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My exaggerated life, p.9
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       My Exaggerated Life, p.9

           Pat Conroy
 

  Anyway we’re flying over there to Europe, and the Daddy Rabbit taps me on the shoulder and says, “Now boy.” He was always calling me boy. “I want you to know somethin.’ I know you’re goin’ to Europe because you wanna look at museums, you wanna visit sites where great writers lived, you’re goin’ to literarily improve yourself, and you will buy books that the Daddy Rabbit wouldn’t wipe his butt on. All that’s fine, Pat. You can see all those cathedrals. But Daddy Rabbit is going over there ’cause he read how they believe in Europe in something called free loooove. In free loooove, the woman likes to—she wants to do it as much as a man does. And you ain’t gotta get married after you do; you just do it for the personal enjoyment of it, if you know what I mean.” So he said, “I been lookin’ for a philosophy my whole life, and I finally found one that I can live with, one that I can believe in, one that I can dedicate my life to, and it’s called free loooove.” He said, “You go to all those museums, but the Daddy Rabbit’s going to be spending a lot of time explorin’ the limits of free loooove, if you know what I mean.”

  So I said, “Well, yeah, George, I think I do,” and he says, “The Daddy Rabbit’s not like you, Pat. The Daddy Rabbit needs a woman every couple of nights or Daddy Rabbit don’t function right, you know what I mean? I know you ain’t never had it in your life, so you don’t know what you’re missing, but the Rabbit, he’s got to have it, so I ain’t going to none of your fuckin’ museums. I ain’t going to none of your fuckin’ things where you better yourself. You ain’t gonna see the Daddy Rabbit too much around the museums. Now, you go to all those museums and give me a report.”

  I said, “George, let me help you with this. You may need to know one thing that you don’t seem to understand.”

  He said, “What’s that?”

  And I said to him, “American girls come to Europe to study art, to see the museums. A lot of them are junior year abroad, and they’re going to try and get cultured. So the women are going to be in the art museums and palaces and churches.”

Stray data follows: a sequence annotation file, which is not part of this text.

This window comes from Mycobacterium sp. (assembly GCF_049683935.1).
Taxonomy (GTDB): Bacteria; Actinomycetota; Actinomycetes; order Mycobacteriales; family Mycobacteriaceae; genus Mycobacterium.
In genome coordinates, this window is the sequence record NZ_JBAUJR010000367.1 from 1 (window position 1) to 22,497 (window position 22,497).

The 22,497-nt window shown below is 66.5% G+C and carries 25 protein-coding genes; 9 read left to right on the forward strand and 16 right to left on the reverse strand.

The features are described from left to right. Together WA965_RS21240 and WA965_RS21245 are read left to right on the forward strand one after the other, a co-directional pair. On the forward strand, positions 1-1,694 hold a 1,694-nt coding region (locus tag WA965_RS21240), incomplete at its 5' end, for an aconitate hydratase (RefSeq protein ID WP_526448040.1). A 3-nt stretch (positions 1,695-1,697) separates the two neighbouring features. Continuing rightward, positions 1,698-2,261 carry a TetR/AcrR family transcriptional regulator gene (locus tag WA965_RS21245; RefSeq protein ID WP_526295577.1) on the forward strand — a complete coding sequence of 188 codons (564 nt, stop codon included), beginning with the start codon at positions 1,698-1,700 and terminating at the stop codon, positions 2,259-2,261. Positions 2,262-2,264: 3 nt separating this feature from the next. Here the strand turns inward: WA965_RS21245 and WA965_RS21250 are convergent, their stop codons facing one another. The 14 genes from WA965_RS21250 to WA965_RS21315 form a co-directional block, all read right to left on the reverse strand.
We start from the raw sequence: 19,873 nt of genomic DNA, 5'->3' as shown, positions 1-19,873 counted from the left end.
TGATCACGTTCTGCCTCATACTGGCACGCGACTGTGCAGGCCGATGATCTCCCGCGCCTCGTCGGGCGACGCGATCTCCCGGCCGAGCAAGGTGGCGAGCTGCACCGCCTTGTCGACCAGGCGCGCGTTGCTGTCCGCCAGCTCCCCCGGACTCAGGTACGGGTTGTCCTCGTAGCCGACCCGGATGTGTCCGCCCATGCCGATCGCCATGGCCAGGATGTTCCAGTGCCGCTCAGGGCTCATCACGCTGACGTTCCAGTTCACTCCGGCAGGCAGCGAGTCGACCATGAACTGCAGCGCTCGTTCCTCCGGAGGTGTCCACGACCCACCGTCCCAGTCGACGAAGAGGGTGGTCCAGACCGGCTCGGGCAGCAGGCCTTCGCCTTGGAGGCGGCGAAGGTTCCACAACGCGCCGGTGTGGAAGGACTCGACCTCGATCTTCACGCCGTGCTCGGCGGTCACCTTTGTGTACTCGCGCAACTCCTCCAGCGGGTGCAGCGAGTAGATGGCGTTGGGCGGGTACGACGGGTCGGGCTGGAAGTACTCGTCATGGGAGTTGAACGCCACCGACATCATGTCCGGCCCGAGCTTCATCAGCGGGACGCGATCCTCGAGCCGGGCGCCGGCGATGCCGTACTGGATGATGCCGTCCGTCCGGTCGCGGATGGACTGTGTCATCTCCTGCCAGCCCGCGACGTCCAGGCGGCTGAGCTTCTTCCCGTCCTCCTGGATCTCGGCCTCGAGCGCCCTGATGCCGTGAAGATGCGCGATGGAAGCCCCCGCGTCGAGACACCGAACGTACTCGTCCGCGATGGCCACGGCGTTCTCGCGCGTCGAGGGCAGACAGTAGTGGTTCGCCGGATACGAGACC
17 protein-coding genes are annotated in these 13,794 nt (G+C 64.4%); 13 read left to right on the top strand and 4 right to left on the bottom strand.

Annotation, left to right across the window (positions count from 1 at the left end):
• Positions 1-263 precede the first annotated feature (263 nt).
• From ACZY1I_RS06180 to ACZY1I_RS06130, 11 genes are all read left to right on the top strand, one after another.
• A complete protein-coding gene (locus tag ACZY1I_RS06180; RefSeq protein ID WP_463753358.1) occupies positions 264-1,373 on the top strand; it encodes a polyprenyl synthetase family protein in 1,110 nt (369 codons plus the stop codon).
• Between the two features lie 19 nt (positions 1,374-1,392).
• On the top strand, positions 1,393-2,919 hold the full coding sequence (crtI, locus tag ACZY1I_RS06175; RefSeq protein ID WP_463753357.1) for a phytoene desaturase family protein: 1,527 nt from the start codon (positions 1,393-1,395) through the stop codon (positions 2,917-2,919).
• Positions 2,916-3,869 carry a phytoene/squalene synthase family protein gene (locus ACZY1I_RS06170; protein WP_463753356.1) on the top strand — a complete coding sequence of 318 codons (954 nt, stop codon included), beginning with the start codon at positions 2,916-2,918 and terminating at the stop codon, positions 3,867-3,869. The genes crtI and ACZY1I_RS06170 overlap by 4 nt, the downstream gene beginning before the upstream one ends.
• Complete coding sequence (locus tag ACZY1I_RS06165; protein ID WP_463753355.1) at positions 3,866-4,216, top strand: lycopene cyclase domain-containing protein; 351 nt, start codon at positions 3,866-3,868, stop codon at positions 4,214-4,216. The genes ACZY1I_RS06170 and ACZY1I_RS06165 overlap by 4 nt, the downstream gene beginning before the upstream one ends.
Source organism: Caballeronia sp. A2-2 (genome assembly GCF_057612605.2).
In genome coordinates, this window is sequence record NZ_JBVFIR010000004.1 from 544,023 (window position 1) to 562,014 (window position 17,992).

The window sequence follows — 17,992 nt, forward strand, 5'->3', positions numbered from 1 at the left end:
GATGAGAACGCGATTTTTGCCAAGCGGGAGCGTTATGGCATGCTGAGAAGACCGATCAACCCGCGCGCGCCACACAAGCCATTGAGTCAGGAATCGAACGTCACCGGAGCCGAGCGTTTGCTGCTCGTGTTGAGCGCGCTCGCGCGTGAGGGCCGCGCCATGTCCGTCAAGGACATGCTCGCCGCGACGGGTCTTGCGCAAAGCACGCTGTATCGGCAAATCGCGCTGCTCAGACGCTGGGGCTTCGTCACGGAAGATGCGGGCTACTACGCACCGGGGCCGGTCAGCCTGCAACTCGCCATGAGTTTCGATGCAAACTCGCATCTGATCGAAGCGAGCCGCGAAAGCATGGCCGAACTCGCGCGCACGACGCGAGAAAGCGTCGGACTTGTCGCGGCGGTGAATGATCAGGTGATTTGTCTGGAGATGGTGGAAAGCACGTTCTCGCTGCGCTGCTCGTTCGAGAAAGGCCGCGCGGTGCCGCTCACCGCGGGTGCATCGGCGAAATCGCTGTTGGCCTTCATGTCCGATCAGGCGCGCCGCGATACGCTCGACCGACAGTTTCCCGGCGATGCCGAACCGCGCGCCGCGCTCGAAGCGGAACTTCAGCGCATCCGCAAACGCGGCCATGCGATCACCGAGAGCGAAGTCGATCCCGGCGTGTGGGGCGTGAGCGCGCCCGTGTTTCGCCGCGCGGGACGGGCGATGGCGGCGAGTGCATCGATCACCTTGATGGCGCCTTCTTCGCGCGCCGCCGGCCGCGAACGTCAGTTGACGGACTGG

And he’s, “Well, Goddamn, boy. Are you tellin’ me that’s where the Daddy Rabbit has to lay his trap?”

  I said it might be where you’ll have most success in laying your trap. And when George heard that, he said, “My God, I just became a museum lovah!” I end up loving George. He later said, “You know, Conroy is the greatest pussy hound I’ve ever known.” He says, “Instinctively, Conroy knew these girls were gonna be at museums.”

  I got to watch Daddy Rabbit at work in these museums. I’d hear George go, “Well, that’s a mighty fine picture if I do say so myself,” and the girls would roar laughing at George’s accent and collapse. George of course would use that, and he’d have a date that night. I was amazed. I’d never done that in my life.

  That trip to Europe was a life-changing trip. That was absolutely wonderful for me; first of all seeing everything I wanted to see in London. I went on some literary tour, saw the Old Curiosity Shop, went to Westminster, saw all the writers buried that I wanted to see, plus others I didn’t know about. I went down to Shakespeare’s home and saw his grave. Had a magnificent trip to Cambridge, where I just went crazy. I saw the admissions office at Cambridge University and met an emeritus professor with leather sleeves on his jacket, which I’ve always seen in movies. I came busting into this office, and I see him sitting there, and I say, “Sir, I have got to come to this university. I don’t care what I have to do, how I have to do it, I gotta get in here. I would love this. You know, I’ve been all over this campus, I wanna eat a book, I don’t wanna study a book, I wanna eat one.”

  So my typical, stupid personality is ablaze with my effusive overreaction to everything. He has this fabulous English voice; when he spoke it’s like the pouring of extra virgin olive oil. And he’s, “I say, young man, are you always this enthusiastic?”

  I said, “Yes, sir, it’s one of the things you’ll hate the most about me, but this is just too fabulous to miss. And, you know, I’m young now; I’m not married; I’ll move over here; I’ll do anything.”

  He said, “Where’d you go to college?”

  I said, “Okay, now comes the hard part. Have your sense of humor.” And when I said the Citadel, he said, “I’ve never heard of it.” I said, “Of course you’ve never heard of it.”

  Now, you know, the next question is, “Is it accredited?”

  “Yes, it is.”

  “Is it four years?”

  “Yes, it is.”

  And he said, “Will anything you tell me about it ever impress me?”

  And I said, “Probably not, except you’ll find a lot of Citadel guys buried on Normandy Beach and all throughout Europe.”

  So anyway, he and I had a great time, we go out to lunch, and at the end of it he told me he thought I’d be perfect for Cambridge. He said, “I think this can be worked out.” And we wrote for about two years afterward. He could not have encouraged me more. I told him I wanted to be a writer, and he said that’s a great thing to want to be. I have no idea his name now; I regret that. But for some reason he gave me a great belief in myself. That I could throw myself up against something like this and actually talk my way into this guy’s wanting me to go to his university. It’s just typical Conroy trying to claw his way up the social ladder.

  Anyway, Mike Jones and Bernie wanted to see Ireland. I did not. I said, “I’m not going to Ireland.” I didn’t want to go to Ireland because of my father and his family. Nothing Irish appealed to me. That was part of my complete rejection of Dad and everything he stood for. My dream was the Greek Islands, and George wanted to go to Greece because he heard Greek girls love to fuck. He didn’t think they were Christian, and the non-Christian girls had no morals whatsoever. So we split up.